Descriptions of the A and B units for each box are listed on the Ownership cards to be described below that are given to the owner(s) when purchased.

The remaining thirteen blocks on board 11 cannot be owned by the players. Three of these other blocks i.e. blocks 31-11, 31-20 and 31-30 are "seasonal rest stops" that require the player to "Go for Destiny" meaning the player must pick a Destiny Card. There are also seven blocks with the letters A and B disposed vertically and with directions after each letter, such as blocks 31-2 and 31-12. Each time a player lands on one of these blocks, the player must then throw the AB Die 21 which decides what needs to be done next. For example, the instructions for Independence Day block 31-12 are:

A. Give $500 to The Patriots' Fund.

B. Receive $200 for Patriotic speech on liberty & justice.

If "A" comes up with a throw of the AB die, the player gives $500 to the bank (customer's fee to the Patriots' fund). If a "B" turns up, the player receives $200 from the bank.

This same rule governs the following A and B blocks. Clarifications will now be given to explain certain blocks more clearly.

ROMANCE (OR RITE) OF SPRING (Block 31-2). When first landing on this block the player must throw the AB die in order to determine whether to move the marker to the "School Prom" or to "Valentine's Day." When the player then moves the marker to either one, the player will need to cast the AB die for that block also.

APRIL FOOL'S DAY (Block 31-3). It should be kept in mind when the player advances to Christmas (assuming the player throws an "A" on the AB die) the player not only in this instance does not touch the money under the tree, but must place $200 under the tree when leaving that block the next turn. That is $100 more than the regular gift of $100 to be put under the tree.

The player "misses one turn" when "B" is thrown on the AB die.

PARENTS' DAY--Directions Clear.

LABOR DAY--Directions Clear.

FALL HARVEST--Directions Clear.

ELECTION DAY (Block 31-24) Upon landing on this block, if the player tosses "A" face up on the AB die, the player is elected president. The player leaves her/his marker on this block but is handed the "Presidential Card" either by the player handling the ownership cards or by the incumbent president if there is one. If the player throws a "B" face up on the AB die, the player pays the bank $300 for campaign expenses. The new president remains in office and will so until removed by another player.

Presidents' Day (Block 31-35) There is no need for the President to place a tile on this space. Flashing the "Presidential Card" shows who is the incumbent president entitled to either $300 or $500 when another player lands on this block. A throw of the AB die determines the amount to be given the president.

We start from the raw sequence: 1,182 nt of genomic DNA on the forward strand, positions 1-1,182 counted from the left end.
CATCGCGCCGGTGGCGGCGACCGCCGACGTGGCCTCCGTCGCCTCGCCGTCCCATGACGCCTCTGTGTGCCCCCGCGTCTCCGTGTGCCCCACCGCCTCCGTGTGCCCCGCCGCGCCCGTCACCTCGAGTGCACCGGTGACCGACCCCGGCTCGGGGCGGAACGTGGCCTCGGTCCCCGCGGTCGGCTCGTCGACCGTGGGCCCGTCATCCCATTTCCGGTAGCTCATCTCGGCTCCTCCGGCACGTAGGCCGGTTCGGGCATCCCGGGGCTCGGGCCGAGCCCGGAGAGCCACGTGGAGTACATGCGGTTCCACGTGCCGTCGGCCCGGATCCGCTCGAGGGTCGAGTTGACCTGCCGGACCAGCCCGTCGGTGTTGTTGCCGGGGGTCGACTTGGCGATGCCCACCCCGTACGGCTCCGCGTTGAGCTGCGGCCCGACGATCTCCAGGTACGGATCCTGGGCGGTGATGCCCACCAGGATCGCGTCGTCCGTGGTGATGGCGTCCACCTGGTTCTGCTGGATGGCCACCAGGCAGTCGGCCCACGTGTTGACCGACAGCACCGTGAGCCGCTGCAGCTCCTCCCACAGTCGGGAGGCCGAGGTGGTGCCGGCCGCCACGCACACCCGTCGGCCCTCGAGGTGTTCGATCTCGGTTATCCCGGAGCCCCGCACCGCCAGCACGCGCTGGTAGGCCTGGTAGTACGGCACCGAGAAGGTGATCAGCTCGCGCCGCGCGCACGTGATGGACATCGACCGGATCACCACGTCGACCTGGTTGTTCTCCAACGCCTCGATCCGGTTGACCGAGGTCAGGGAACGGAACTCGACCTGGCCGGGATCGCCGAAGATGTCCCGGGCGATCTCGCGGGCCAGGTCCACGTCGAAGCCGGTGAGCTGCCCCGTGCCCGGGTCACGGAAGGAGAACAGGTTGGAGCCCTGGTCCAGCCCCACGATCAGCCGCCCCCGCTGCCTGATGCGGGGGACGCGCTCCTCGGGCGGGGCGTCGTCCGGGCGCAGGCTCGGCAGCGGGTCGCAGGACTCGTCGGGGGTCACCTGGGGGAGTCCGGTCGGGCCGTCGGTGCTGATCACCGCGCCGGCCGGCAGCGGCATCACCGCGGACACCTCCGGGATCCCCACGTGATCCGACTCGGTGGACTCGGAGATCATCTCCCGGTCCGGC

Other Non-owned Special Category Blocks

CHRISTMAS (Block 31-29) Player places $100 under the tree whenever they pass this block. If a player lands on this block and there is money under the tree the player takes it all but has to leave $100 there before he leaves on his next turn. A player can not pass this block and not leave his/her "gift" under the tree. The player must do this with his/her own money before receiving $500 from the bank for landing on or passing the first day of Spring.

FIRST DAY OF SPRING (block 31-1) This block will be explained in the section on "Playing the Game."

Destiny Cards 15

There are 32 Destiny Cards 15. As a pack, these cards are put face down in the designated place on the gameboard. The front side of eight representative Destiny cards 15 are shown in FIG. 7.

A player takes the top card in the pack of Destiny cards when:

1. He/She lands on a Seasonal Rest Stop that reads "Go for Destiny".

2. He/She throws a number ten (10) on the regular dice. Players must first follow the instructions on the card before moving their marker the ten (10) spaces indicated by the just thrown dice. When through with the card, it is returned to the bottom of the pack.

Note: A player could possibly end up picking two Destiny Cards during the course of one turn. For example, a player on throwing a ten (10) would pick a Destiny Card. Then after following the instructions on that card, the player could, with the full count of moving his/her marker ten (10) spaces, land on a Seasonal Rest Stop that would require a second Destiny Card. This would all depend on where the player is when the dice are thrown and on the kind of First Destiny Card picked.

Ownership Cards 17

There are forty-four Ownership cards 17 grouped together as follows:

1. There are forty cards, two for each block, for the twenty AB blocks. These cards are given to the players when they buy "A" and/or "B" units.

Except for the three Seasonal First Day cards and the Presidential card (respectively next described in 2 and 3), the players may among themselves agree to forego the distribution of the Ownership cards once they have become familar with them.

Color coded tiles placed on board 11 readily identify their AB block ownership.